Escape games from 2keysgames

Fun but very annoying games.  Lots of them.  For some of the games you have to collect something like 100 pieces of jigsaw, then piece them together.  It’s fun if you have the patience, but I don’t think it has a save button.


Akarino-Arika escape games

Fun and beautiful, the games make a bit of logical sense.  The graphics are somewhere between the Neutral and Gotmail ones.  A lot of their rooms are called “Loom __”, which is odd, and which I suppose comes from the Japanese pronunciation of the letter “R”.

Night Before

The Morning After/ The Night Before

You’re in a student dorm, there has been a party and you meet different people, complete different tasks while collecting things to leave the house.  Feels like you’re walking in an animated movie, lots of fun!  (But there’s some adult content involved)

… and that concludes this wordy genre review.  Hope you’re had a nice time trying out the games I recommended, and tell me which other ones you like!

Good things come in threes- Triple Town


I have about 70 apps (and counting) on my Samsung Galaxy Note LTE, and this is the only app I have ever paid for.  I think this gives you some clue how much I enjoy it. It’s a puzzle game in which you have to combine 3 or more items (think Candy Crush or similar) to make an item of a larger value (3 bushes make a tree, 3 trees make a red brick house, etc.).  The more valuable items you have on your board, the more point you get.  Easy, right?image

The game is easy to play but incredibly difficult to master, making it completely addictive, and I find myself constantly trying to up my game and beat my highscore.  With various modes to choose from (less modes if you’re not paying), you can either have a quick, timed game or a drawn-out session.  Progress is saved if you leave mid-game unless you choose to abandon the currrnt game.  I appreciate the developer’s thoughtfulness for us busy multitasking peeps!image

Aside from the good, point-giving elements you can place on the board (the pieces you get are assigned randomly), you also get given bears, which are very annoying because they walk about and take up your space.  Even more annoying is the ninja bear, which jumps all over your board.  This is when the “imperial bot” comes in handy.  Just place one of these demolishers on your bear and it will turn into a tombstone (those are good- 3 of them make a church, for some bizarre reason).  After you finish a game, you get given “coins” based on how well you did.  It is an in-game currency in which you can buy board pieces to suit your needs, to clear up a board and so on.  I used to think I don’t need this kind of “outside help”, but it can come in handy when all you need is a bush or a tree to help you clear off a big area.  There are also many tips you can pick up before the start of each game- be sure not to skip them!image

For the game in the standard mode, it is over once you fill up the board.  For the time mode, though, you are only given 2 minutes so if you place your pieces well you’ll be left with plenty of space even as you’re running out of time (look at my board above).  Therefore, the strategy is to create pieces with high points (like the floating castle/ lighthouse thing on the bottom right) rather than filling the board with mediocre pieces.  I am starting to find the 2-minute games more mentally changelling than the standard mode, since you have to think quick and think right!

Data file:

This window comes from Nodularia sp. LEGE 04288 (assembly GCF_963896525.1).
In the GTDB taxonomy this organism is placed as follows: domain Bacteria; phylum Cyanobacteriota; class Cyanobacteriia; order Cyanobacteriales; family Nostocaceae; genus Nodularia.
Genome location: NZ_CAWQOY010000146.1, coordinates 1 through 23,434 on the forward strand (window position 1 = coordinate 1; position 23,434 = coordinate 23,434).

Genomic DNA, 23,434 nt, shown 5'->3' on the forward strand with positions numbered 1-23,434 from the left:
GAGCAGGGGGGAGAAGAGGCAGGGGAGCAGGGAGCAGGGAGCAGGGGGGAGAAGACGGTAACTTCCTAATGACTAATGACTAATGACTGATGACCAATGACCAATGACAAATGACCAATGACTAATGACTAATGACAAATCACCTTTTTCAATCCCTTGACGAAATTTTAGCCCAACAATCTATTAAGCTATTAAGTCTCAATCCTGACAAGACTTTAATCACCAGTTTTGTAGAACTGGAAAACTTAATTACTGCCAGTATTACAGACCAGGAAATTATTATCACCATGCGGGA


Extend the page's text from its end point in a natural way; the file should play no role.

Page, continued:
I would definitely recommend you to try out this game if you enjoy puzzle games.  You get something like 1,000 turns for free (sounds like a lot but only takes a short while to click 1,000 times), then you can make up your mind whether to purchase it or not.  It costs a few US dollars only, and is good for endless hours of fun- trust me, I did nothing for the whole weekend when I first downloaded the app (which resulted in a rather bad neck pain- if you download the app make sure to rest every once in a while).  Don’t say you haven’t been warned!

Happy Street- an animal fiesta with hearts and bird poop


Happy Street is a Sim City-type of game (more of a Sim Town, actually), where you build your own street, earn money, craft stuff, complete tasks and level up.  Unlike the Sim series, though, the game is in 2D (think The Simpsons), and therefore the navigation is more simple compared with a lot of other simulation games, so it’s great for playing on smartphones.  The game is free on Android and iOS platforms, although there are options to purchase “flooz”, one of the currencies in the game which can be used to buy buildings or speed up crafting.  The other currency is coins, which can be earned simply by building stores (and therefore selling things) or selling raw materials you gather.  I personally have not paid for anything in the game, as there are also other ways to earn “flooz” besides buying them.  For example, the little blue fox guy Pepin regularly requests items from you in exchange for “flooz” and coins.  There are other mini-games which can also earn you “flooz”, some of which depends entirely on luck.  Sure, it takes longer for you to save up and get “collector items”, but isn’t that part of the fun in playing games?imageWith its bright colours and graphics which are on the childish side, some people (my guess: men) may be hesitant to download it.  They may also be worried that you’ll need to keep checking back every hour or so, or else your characters will all die.  Not so for Happy Street, which is a big plus for me.  On busy days I check it only once a day for a few minutes and it’s still ok.  Your characters get sad if the shops are not restocked and they can’t get stuff, but once you restock them they’re fine.